ATA Reports Trucker Shortage 80,000 Strong
The American Trucking Association (ATA) released a report on October 25th, 2021 detailing the current situation of the so-called “trucker shortage”. This number is based on the difference in total employment and the number that would be needed to meet freight demand, including a certain backlog at twin Californian ports that has been making the news lately.
We call it the “trucker shortage” with quotation marks around it because anyone with a basic understanding of economics can tell you that any employee shortage is resolved with higher pay. The ATA says the problem is larger than just writing a check to drivers, however, as recently pay has been increasing five times faster than it has on average for truckers.
The report can be read on the relevant webpage. Here is a summary, with our commentary, on the points the ATA mentions.
- The average age of truck drivers is relatively high and increasing. While this is true, the rate at which it is increasing, about .1 years per year, means this phenomenon is slow. It will be decades before the average age of truck drivers is enough to warrant concern, but by then we may have fully autonomous vehicles.
- Only 7% of drivers are women (ATA). Tapping into this demographic may yield enough drivers on its own to solve the trucker shortage.
- The proliferation of marijuana legalization in states is making it harder to become a trucker. While driving with CBD is legal, THC is not, and use of CBD products is not a suitable defense for the detection of THC.
- Interstate trucking is illegal for those under 21. While some people may be against the idea of a younger trucker traveling across the entire continent, a young man from Rhode Island has no realistic chance of becoming a truck driver until he is 21.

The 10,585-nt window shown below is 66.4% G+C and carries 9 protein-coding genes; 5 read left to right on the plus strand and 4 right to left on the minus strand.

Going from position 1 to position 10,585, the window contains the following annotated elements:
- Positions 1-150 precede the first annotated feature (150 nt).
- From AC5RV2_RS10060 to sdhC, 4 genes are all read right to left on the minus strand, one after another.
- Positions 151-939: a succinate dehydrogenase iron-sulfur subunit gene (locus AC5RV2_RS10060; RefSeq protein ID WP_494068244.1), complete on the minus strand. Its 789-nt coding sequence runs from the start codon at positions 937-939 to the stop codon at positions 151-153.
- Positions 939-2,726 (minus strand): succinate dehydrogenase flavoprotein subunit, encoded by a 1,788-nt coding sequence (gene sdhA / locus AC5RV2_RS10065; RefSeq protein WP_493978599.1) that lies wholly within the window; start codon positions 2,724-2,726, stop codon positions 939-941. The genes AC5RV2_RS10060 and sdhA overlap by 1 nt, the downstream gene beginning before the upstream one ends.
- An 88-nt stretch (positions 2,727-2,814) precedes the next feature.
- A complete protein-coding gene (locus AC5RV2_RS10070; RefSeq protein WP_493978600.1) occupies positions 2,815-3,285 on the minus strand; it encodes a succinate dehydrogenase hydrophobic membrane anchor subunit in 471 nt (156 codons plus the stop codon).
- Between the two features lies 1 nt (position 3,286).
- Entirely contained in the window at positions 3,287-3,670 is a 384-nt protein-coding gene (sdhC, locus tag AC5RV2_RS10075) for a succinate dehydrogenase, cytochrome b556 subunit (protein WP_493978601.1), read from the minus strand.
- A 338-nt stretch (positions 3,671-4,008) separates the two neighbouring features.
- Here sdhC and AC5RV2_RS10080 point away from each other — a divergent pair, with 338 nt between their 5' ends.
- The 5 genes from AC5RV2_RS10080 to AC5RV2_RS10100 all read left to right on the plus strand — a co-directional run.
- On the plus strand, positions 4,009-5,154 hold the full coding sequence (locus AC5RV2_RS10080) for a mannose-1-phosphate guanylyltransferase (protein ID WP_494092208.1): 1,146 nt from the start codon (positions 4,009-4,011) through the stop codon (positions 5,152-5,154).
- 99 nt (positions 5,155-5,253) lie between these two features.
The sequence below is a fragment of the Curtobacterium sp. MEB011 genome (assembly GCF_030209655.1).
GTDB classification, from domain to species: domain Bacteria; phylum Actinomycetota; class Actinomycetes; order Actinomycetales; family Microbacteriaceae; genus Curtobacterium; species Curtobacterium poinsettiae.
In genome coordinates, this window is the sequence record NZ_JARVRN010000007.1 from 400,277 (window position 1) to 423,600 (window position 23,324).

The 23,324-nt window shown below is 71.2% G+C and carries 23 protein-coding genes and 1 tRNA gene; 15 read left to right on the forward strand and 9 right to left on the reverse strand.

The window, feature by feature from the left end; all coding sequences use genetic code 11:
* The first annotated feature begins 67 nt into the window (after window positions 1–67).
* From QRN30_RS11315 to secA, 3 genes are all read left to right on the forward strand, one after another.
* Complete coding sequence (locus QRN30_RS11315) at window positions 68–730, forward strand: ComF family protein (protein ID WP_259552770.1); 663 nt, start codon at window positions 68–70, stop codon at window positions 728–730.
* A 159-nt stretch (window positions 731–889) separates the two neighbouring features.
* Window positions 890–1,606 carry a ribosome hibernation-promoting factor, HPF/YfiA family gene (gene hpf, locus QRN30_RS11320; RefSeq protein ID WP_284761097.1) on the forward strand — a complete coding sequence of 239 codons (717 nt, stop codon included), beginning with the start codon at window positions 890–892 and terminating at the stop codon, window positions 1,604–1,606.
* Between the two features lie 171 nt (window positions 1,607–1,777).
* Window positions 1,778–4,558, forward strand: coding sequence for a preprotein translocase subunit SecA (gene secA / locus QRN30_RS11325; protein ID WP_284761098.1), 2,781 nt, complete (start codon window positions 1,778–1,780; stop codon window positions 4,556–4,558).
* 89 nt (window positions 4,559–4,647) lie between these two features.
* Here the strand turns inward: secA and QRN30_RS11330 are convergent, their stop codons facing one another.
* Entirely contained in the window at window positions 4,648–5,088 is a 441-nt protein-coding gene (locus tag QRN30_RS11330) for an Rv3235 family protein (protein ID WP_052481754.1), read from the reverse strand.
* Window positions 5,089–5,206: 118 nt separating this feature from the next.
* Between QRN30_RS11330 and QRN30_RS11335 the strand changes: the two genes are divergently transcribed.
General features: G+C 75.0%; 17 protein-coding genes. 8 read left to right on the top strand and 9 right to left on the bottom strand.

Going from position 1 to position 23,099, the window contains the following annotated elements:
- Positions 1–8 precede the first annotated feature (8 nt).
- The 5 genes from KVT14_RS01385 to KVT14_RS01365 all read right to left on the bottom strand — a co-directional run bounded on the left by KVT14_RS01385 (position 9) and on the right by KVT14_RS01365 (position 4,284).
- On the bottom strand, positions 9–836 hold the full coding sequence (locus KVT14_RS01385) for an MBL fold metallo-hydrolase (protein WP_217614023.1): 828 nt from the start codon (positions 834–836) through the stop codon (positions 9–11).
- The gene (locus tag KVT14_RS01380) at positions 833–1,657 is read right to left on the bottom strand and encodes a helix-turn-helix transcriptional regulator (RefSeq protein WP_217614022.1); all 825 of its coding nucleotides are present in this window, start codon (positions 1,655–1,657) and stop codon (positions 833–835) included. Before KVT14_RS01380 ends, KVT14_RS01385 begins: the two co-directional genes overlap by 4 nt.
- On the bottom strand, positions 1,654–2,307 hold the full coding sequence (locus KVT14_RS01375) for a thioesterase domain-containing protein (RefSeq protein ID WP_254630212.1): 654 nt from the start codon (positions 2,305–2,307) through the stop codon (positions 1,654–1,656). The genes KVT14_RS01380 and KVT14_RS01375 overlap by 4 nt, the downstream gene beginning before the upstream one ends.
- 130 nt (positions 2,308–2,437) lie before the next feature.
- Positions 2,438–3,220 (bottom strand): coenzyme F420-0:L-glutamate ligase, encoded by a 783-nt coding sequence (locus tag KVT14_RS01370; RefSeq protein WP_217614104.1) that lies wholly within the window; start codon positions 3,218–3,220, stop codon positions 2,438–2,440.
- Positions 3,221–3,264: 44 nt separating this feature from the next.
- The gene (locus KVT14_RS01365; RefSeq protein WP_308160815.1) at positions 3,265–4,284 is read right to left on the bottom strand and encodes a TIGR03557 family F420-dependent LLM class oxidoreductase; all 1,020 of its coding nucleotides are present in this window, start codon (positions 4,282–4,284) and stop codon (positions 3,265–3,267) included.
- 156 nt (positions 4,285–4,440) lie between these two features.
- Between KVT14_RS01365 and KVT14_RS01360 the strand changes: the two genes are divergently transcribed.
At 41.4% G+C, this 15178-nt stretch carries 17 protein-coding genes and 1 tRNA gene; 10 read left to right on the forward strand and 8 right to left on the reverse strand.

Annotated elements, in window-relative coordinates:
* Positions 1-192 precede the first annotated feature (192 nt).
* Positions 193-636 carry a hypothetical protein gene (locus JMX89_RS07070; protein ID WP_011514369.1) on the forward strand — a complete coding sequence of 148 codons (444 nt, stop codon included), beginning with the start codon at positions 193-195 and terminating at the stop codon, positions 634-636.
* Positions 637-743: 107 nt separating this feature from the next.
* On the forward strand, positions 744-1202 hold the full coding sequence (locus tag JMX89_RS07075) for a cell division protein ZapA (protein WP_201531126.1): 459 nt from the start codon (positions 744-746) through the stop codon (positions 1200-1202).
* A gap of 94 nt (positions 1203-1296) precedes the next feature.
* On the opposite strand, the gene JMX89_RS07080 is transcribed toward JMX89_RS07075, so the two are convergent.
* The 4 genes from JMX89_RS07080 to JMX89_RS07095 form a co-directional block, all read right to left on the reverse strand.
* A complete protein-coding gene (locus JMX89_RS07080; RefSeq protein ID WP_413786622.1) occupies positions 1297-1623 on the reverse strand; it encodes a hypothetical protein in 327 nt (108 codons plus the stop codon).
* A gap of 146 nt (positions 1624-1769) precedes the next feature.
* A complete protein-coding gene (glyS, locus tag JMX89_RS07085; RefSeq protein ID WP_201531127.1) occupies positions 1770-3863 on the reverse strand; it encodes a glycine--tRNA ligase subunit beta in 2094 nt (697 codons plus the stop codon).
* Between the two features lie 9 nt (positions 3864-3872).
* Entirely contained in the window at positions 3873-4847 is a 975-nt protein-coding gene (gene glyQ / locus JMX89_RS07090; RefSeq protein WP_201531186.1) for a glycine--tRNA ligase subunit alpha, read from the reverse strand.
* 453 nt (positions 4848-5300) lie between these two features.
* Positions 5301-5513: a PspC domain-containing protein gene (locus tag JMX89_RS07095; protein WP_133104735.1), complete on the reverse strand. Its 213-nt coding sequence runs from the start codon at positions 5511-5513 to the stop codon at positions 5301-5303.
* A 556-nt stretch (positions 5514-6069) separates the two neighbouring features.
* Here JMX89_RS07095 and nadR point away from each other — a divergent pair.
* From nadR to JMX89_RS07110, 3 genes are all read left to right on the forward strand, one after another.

- Driver schools have trained far fewer drivers since 2020. This is thanks to COVID-19.
- Lifestyle issues. Truckers can be gone from home for weeks at a time. This is why regional hauling has not had as much of a strain finding drivers, compared to long-haul.
- Infrastructure issues. This is a stretch, but we at TopMark Funding can see it. Nobody signed up to become a truck driver to be stuck in traffic.
- Barriers to entry. Being hired on as a company driver can require background checks, interviews, and more.
ATA estimates that the shortage will grow to 160,000 by 2030, thanks to expected freight growth, and also estimates that by 2030 1,000,000 drivers will exit the market by way of retiring. If this is true, the average age of drivers is about to become much lower, as there are currently about 1.5 million truckers in the workforce.
If there were one silver bullet to the driver shortage, it would be destigmatizing trucking as a masculine job. With so few women drivers, there is untapped potential in recruiting them.
This is unlikely to change, however, and trucking will still be known as the rough and tough job we know and love.
Our proposed solution would be to allow truck drivers under 21 to travel in a 500-mile radius from company headquarters. This would permit young truckers from smaller states to fulfill deliveries rather than being cast out of the market outright, while still not letting them run rampant. Once they get a taste of the freedom that comes with the open road, they may just be set for life.
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